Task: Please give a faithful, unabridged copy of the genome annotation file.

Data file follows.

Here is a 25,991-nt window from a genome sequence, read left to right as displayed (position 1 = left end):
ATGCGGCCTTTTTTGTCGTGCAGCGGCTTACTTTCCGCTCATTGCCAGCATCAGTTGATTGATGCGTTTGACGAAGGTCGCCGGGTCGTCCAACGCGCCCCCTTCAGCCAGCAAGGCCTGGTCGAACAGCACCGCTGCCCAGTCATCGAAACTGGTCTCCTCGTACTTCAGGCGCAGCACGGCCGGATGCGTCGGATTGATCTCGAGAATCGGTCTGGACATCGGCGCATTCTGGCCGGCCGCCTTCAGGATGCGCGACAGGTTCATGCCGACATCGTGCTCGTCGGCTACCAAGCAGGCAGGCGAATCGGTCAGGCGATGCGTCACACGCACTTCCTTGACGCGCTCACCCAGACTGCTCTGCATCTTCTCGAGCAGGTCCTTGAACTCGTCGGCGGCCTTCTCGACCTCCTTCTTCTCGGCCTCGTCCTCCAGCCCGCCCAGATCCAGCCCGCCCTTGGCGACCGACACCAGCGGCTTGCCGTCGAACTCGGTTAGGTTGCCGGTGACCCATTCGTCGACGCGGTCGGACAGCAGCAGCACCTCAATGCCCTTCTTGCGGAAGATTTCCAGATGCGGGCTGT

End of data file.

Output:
Here is a 25,991-nt window from a genome sequence, read left to right as displayed (position 1 = left end):
ATGCGGCCTTTTTTGTCGTGCAGCGGCTTACTTTCCGCTCATTGCCAGCATCAGTTGATTGATGCGTTTGACGAAGGTCGCCGGGTCGTCCAACGCGCCCCCTTCAGCCAGCAAGGCCTGGTCGAACAGCACCGCTGCCCAGTCATCGAAACTGGTCTCCTCGTACTTCAGGCGCAGCACGGCCGGATGCGTCGGATTGATCTCGAGAATCGGTCTGGACATCGGCGCATTCTGGCCGGCCGCCTTCAGGATGCGCGACAGGTTCATGCCGACATCGTGCTCGTCGGCTACCAAGCAGGCAGGCGAATCGGTCAGGCGATGCGTCACACGCACTTCCTTGACGCGCTCACCCAGACTGCTCTGCATCTTCTCGAGCAGGTCCTTGAACTCGTCGGCGGCCTTCTCGACCTCCTTCTTCTCGGCCTCGTCCTCCAGCCCGCCCAGATCCAGCCCGCCCTTGGCGACCGACACCAGCGGCTTGCCGTCGAACTCGGTTAGGTTGCCGGTGACCCATTCGTCGACGCGGTCGGACAGCAGCAGCACCTCAATGCCCTTCTTGCGGAAGATTTCCAGATGCGGGCTGT